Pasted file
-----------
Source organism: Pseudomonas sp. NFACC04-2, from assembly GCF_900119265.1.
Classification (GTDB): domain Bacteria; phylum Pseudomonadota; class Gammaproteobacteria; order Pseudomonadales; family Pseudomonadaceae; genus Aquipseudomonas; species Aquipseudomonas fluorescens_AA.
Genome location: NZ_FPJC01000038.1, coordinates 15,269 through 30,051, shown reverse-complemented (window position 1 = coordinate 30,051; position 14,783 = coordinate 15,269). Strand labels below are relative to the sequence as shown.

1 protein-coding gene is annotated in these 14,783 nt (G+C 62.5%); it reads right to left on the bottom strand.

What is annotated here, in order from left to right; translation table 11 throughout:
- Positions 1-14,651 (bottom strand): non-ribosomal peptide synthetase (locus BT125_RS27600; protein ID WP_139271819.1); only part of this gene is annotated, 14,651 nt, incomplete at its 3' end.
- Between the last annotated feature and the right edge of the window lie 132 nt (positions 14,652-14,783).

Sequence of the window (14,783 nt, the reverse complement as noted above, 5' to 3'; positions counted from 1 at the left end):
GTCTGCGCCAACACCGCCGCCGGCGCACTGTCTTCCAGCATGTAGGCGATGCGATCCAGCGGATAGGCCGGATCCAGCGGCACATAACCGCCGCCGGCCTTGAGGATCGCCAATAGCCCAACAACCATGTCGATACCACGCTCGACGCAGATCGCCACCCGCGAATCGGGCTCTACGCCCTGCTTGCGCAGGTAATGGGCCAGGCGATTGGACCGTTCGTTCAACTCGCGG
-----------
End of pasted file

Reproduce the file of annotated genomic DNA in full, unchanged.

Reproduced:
Source organism: Pseudomonas sp. NFACC04-2, from assembly GCF_900119265.1.
Classification (GTDB): domain Bacteria; phylum Pseudomonadota; class Gammaproteobacteria; order Pseudomonadales; family Pseudomonadaceae; genus Aquipseudomonas; species Aquipseudomonas fluorescens_AA.
Genome location: NZ_FPJC01000038.1, coordinates 15,269 through 30,051, shown reverse-complemented (window position 1 = coordinate 30,051; position 14,783 = coordinate 15,269). Strand labels below are relative to the sequence as shown.

1 protein-coding gene is annotated in these 14,783 nt (G+C 62.5%); it reads right to left on the bottom strand.

What is annotated here, in order from left to right; translation table 11 throughout:
- Positions 1-14,651 (bottom strand): non-ribosomal peptide synthetase (locus BT125_RS27600; protein ID WP_139271819.1); only part of this gene is annotated, 14,651 nt, incomplete at its 3' end.
- Between the last annotated feature and the right edge of the window lie 132 nt (positions 14,652-14,783).

Sequence of the window (14,783 nt, the reverse complement as noted above, 5' to 3'; positions counted from 1 at the left end):
GTCTGCGCCAACACCGCCGCCGGCGCACTGTCTTCCAGCATGTAGGCGATGCGATCCAGCGGATAGGCCGGATCCAGCGGCACATAACCGCCGCCGGCCTTGAGGATCGCCAATAGCCCAACAACCATGTCGATACCACGCTCGACGCAGATCGCCACCCGCGAATCGGGCTCTACGCCCTGCTTGCGCAGGTAATGGGCCAGGCGATTGGACCGTTCGTTCAACTCGCGG